Jointer expectations from the mill?

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Sorry, but what do you mean by "arguing over interpretations"? What's to interpret about "jointed"? Either stock has been jointed straight and flat, or it has not. S2S lumber is in the latter category.
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Regards,
Doug Miller (alphageek at milmac dot com)
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wrote:

Maybe I should have said expectations.
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wrote:

Bill:
I believe that what you really wanted is what is called SLR1E in the lumber trade.
This stands for Straight Line Ripped One Edge and is the creation of a reference edge for sitting against your table saw fence.
This allows you to cut a line parallel to the ripped edge, so that you wind up with a board of equal width throughout its length.
They don't actually use a jointer to do this jointing but use a straight line ripping saw to cut the straight line.
Lumber terminology can be confusing. S2S usually means planing both faces of the board to a given dimension. You may also specify that it only be skip planed to a given dimension, which may give you hollows on one or both faces.
S4S is used as a designation in softwood rendering and produces dimension lumber, such as 2x4 and 2x6 etc.
When I was ordering a lot of hardwood lumber for my shop I would buy it skip planed to 13/16" with one face flat and an edge done SLR1E.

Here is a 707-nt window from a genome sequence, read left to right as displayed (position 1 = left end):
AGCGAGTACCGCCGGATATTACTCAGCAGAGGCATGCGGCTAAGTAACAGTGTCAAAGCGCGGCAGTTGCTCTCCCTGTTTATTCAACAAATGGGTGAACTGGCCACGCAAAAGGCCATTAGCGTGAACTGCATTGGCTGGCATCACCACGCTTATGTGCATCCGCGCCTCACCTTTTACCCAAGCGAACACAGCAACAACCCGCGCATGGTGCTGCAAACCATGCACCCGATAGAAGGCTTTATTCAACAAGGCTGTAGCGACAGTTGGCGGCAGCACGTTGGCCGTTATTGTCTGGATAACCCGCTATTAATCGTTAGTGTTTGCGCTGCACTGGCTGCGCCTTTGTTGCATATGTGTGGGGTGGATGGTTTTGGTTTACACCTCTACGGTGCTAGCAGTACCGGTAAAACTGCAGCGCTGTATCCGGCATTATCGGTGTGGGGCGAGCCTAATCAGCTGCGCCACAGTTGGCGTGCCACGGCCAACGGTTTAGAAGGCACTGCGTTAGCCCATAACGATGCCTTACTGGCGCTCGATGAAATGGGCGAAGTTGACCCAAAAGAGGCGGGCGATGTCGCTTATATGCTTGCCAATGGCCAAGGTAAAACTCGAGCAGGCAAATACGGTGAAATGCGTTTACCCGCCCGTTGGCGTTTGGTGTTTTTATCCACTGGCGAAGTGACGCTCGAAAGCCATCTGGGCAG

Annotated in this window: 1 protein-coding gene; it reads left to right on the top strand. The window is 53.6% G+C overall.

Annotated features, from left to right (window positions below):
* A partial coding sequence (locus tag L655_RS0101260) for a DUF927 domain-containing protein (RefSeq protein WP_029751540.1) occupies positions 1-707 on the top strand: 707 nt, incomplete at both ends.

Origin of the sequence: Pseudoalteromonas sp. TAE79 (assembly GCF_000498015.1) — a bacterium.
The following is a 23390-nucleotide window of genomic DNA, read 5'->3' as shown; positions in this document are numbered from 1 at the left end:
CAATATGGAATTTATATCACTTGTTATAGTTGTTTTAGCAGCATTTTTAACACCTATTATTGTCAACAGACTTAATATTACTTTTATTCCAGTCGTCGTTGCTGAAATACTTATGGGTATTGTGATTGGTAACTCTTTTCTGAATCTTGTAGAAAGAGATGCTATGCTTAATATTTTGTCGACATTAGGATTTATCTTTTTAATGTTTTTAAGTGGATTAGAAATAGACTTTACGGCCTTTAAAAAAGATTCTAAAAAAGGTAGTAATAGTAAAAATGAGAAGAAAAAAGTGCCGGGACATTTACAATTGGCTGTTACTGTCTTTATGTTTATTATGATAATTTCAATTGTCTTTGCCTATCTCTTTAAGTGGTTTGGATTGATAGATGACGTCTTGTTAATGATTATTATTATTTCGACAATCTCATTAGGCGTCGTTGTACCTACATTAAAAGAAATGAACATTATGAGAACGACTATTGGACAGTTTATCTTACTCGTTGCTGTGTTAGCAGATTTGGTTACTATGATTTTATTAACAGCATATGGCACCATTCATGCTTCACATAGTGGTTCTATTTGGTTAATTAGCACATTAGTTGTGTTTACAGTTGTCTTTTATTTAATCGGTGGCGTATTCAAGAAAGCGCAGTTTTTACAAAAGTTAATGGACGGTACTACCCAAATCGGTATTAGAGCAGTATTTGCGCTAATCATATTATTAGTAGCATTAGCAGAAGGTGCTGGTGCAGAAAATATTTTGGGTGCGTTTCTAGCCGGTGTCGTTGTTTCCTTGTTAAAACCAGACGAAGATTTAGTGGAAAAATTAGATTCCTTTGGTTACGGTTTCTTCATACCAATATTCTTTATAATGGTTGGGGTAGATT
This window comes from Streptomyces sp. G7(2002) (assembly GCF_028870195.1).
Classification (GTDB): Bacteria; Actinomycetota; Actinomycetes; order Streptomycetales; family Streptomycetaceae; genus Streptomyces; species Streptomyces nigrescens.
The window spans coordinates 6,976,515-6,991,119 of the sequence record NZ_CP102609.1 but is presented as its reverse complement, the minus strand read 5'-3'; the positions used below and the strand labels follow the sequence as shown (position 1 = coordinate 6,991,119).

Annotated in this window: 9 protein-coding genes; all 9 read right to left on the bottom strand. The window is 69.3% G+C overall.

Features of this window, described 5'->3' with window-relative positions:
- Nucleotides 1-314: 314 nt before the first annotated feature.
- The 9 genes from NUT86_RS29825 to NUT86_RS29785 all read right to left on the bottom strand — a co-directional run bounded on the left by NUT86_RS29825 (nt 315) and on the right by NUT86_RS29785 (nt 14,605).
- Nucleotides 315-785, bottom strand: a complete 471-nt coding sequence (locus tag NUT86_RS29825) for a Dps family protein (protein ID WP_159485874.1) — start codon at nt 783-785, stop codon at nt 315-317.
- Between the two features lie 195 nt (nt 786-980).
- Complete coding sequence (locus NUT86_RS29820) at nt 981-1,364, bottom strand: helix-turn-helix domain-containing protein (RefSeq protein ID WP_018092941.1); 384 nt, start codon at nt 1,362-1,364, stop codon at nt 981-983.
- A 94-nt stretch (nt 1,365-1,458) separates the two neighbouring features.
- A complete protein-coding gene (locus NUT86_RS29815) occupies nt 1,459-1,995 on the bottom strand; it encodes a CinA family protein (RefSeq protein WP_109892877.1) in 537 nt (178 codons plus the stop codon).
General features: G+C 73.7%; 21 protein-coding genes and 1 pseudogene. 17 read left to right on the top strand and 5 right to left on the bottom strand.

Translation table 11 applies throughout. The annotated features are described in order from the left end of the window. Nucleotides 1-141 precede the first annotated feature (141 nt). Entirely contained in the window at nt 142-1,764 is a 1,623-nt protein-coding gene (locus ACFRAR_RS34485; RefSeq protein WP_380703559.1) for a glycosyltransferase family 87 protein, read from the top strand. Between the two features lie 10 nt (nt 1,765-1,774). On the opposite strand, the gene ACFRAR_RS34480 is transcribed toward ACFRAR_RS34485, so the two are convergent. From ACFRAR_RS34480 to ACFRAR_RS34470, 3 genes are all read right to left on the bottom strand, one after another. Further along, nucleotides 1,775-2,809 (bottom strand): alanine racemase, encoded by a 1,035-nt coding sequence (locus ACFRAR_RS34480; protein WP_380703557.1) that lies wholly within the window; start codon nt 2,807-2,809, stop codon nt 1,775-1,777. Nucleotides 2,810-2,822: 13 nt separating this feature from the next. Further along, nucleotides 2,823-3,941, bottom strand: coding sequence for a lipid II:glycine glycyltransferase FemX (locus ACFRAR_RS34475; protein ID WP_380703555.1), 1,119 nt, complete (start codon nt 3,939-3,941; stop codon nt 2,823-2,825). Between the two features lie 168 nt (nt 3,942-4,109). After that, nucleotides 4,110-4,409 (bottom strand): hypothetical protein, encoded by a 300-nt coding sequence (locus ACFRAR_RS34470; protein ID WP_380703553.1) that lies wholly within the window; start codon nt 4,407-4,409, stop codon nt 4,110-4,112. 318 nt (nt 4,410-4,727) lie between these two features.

This gave me a reference edge for the table saw and a reference for the planing. I didn't want the rough planers that the yard used to bring my sticks any closer to final thickness because my little lunchbox planer, with me paying close attention to grain direction and depth of cut, could produce a far nicer face.
Regards,
Tom Watson
tjwatson1ATcomcastDOTnet (real email)
http://home.comcast.net/~tjwatson1 /
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"Tom Watson" wrote in message

Just to add to that ... some hardwood dealers sell hardwoods S4S to those willing to pay the generally high price so as not to have to mill it themselves, as well as S4S hardwoods is all the BORG's sell in their generally meager hardwood inventory.

A valuable practice for a man who has learned the art of buying hardwoods.

Again, just to add to that: Skip planing, or "hit n' miss" as we call it down here, can also give the hardwood lumber buyer a reasonable idea of the figure and suitability when choosing wood for a project before he leaves the lumber yard.
I recommended S2S1E to the OP, because if learns how to pick his lumber, learning that art with both sides surfaced until he gets the hang of it, he has much better chance of satisfaction than he had previously received when ordering his lumber "jointed", including the convenience being able to rip to width and planing to thickness with the tools he already owned.
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www.e-woodshop.net
Last update: 10/29/06
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So you recommend to the guy who does NOT have a jointer that he should STOP buying jointed lumber, and instead buy lumber that has NOT been jointed, so that when he planes to thickness he's now referencing against an UNjointed face when previously he had been referencing against a jointed (and therefore flat) face.
And you claim he'll have better satisfaction and convenience.
I'm beginning to wonder if you even know what a jointer is for.
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Regards,
Doug Miller (alphageek at milmac dot com)
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On Nov 11, 7:43 am, snipped-for-privacy@milmac.com (Doug Miller) wrote: <snip>
You're right, Doug, and have been right throughout this thread. That said, I think it's time to move on.
JP
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